Four more years! After one of the most heated (and expensive) presidential elections of all time, President Obama has been returned, triumphantly, to the White House.
For advocates of sex-positivity, there’s no doubt that the right man won. I certainly supported him, and I imagine there are few readers of SexIs that didn’t do the same thing.
But before we pat ourselves on the back, what exactly does four more years of Obama mean for the issues that we are most passionate about – marriage equality, women’s rights, access to contraceptive and other issues?
For me, Obama’s second term forces us to address some of the issues raised during his first – including the fact that he was not always the stalwart advocate of sex-positivity that many of us might think he is.
After all, let’s not forget that Obama stepped into the oval office as an opponent of same-sex marriage. While he supported civil unions that granted many of the same rights as marriage, he was quoted at the time as saying:
“I am not a supporter of gay marriage as it has been thrown about, primarily just as a strategic issue. I think that marriage, in the minds of a lot of voters, has a religious connotation. I know that’s true in the African-American community, for example.”
Obama also dragged his heels in addressing a number of other equality issues; including defeating the Defense of Marriage Act, and the infamous “Don’t Ask, Don’t Tell” policy that allowed the military to dismiss military personal who were discovered to be gay.
I will admit that Obama finally made good on all of these points – even embracing same-sex marriage as a campaign issue during his reelection pledge, which was an incredibly bold move. Yet, as anyone who’s read any of his books will be aware – Dreams From My Father and The Audacity of Hope in particular – Barack Obama is far more moderate in his political outlook than many assume. That has implications for when it’s his turn at bat on some of the most game-changing sex positive issues.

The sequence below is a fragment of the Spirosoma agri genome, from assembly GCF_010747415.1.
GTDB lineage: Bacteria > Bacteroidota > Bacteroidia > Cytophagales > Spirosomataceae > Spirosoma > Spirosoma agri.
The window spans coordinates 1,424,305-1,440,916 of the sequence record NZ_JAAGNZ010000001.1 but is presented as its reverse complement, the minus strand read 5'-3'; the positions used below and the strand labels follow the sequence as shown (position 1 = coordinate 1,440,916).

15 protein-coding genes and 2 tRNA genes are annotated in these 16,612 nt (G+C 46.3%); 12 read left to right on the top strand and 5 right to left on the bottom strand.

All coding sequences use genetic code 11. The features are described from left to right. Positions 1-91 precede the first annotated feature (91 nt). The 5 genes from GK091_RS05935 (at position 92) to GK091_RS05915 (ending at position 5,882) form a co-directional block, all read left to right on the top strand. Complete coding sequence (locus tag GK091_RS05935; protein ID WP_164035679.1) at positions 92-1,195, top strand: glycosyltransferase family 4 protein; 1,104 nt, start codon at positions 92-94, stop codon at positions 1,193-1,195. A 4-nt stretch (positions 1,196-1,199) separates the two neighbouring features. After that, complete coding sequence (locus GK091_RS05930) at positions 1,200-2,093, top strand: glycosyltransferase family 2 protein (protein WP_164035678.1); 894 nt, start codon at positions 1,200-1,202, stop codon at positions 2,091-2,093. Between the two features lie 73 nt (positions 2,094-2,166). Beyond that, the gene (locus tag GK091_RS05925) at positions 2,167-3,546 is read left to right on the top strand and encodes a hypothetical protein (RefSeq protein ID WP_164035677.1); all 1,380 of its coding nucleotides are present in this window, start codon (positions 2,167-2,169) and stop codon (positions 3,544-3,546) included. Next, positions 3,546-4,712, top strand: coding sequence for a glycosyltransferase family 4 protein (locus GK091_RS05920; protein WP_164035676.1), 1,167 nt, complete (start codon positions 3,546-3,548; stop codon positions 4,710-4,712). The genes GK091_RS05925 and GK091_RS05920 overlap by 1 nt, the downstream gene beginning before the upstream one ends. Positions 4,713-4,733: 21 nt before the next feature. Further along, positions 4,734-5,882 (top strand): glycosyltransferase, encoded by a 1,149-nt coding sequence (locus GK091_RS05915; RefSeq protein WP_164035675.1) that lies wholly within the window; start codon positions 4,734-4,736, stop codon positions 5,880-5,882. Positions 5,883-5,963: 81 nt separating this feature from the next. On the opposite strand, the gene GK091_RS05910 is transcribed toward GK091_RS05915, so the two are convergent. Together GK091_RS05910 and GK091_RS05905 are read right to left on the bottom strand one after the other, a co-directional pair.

Another issue that’s been overlooked by many of Obama’s most vocal supporters is just how much a president can be expected to get done anyway.
One of the most stupid quotes I’ve heard in the run up to the election was by Jill Filipovic in Feministe, who wrote:
“Lefties who think that there’s “no difference” between Obama and Romney, and that it’s just a matter of choosing the lesser of two evils — I am not quite sure you’re paying attention.”
In point of fact, I think it’s Jill who needs to hit Political Science 101 again, because “no difference” pretty much summed up the Obama/Romney contest.
I mean, there’s the obvious stuff to start – in the lead up to the election I used to joke: “Who are you going to choose between? The elitist, Harvard-education candidate who introduced socialized healthcare? Or Barack Obama?”
But when it came to their perceived differences – support of same-sex marriage, access to contraceptives, female equality and health care – how much difference would each candidate really make on election day?
And that’s the dog-and-pony show – the big shell-game that keeps the political machine running. Mitt Romney opposed many of the social principles President Obama supposedly supported, but at the end of the day neither of them would have had much impact on those issues no matter who had been elected.